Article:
Due to several requests for guides to writing SELinux policy i have decided to create another screen cast detailing how to create a policy for a user application, and some of the things that may help one get familiar with policy writing.
As per usual by now, it is just a amateur production for amateurs. These recordings are pretty boring and long. I do advise that you view the whole thing in the proper order. Because things may not be explained well all the time, but most of it should become more clear in the course of the series.
Sometimes i make mistakes that i later notice. By the end of the series everything is pretty much sorted out (except atleast one pretty minor issue that i consider as an exercise to the watcher to troubleshoot and solve).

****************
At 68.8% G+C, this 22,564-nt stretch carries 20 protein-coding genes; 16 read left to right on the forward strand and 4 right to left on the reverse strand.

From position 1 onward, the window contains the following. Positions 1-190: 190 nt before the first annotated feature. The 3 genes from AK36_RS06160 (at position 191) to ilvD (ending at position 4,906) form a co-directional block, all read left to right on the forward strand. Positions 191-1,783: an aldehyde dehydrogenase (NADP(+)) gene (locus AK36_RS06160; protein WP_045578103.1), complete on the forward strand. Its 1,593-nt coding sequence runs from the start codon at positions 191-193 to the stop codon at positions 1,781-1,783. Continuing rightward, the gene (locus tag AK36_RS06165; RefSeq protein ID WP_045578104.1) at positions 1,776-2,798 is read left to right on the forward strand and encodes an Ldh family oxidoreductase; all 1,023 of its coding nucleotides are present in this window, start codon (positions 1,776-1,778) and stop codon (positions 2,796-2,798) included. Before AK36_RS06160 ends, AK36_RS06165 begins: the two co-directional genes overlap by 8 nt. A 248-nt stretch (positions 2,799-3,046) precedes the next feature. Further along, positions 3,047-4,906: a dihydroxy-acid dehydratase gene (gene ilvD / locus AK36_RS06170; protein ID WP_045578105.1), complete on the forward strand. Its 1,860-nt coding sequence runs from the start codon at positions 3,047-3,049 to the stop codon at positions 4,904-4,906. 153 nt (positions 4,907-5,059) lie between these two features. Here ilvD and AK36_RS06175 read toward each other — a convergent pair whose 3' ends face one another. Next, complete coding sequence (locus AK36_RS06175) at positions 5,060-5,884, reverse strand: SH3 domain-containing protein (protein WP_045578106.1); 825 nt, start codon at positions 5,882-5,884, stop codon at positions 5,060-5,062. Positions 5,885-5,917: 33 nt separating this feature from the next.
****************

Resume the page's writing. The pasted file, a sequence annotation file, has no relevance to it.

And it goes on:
Also note that i encountered a conflict with restorecond -u (run in a gnome-session) with regard to labelling a file in the user home directory. I worked around that issue, but it will work fine when one logs out and back in, when it occurs.
part 1. Setting up an optimal environment for policy writing and in the mean time i explain my view on policy writing and every aspect of it.
part 2. Do it yourself: create a simple script and write raw policy for it. Introduction to type transition, allow, dontaudit and other type statements. A start at translating raw policy that SELinux understands into policy that is maintainable and readable by humans and that is scalable in a modular environment.
part 3. Proceed with translation of raw policy to m4 macro language powered policy. Merge our loadable policy module into upstream tresys reference policy.
part 4. troubleshoot remaining issues and fix them.
If you have specific question with regard to the series above feel free to ask for clarification.
unlabeled_t type - I often see bug reports or people showing AVC messages about confined domains not able to deal with unlabeled_t files. *type=AVC msg=audit(1530786314.091...
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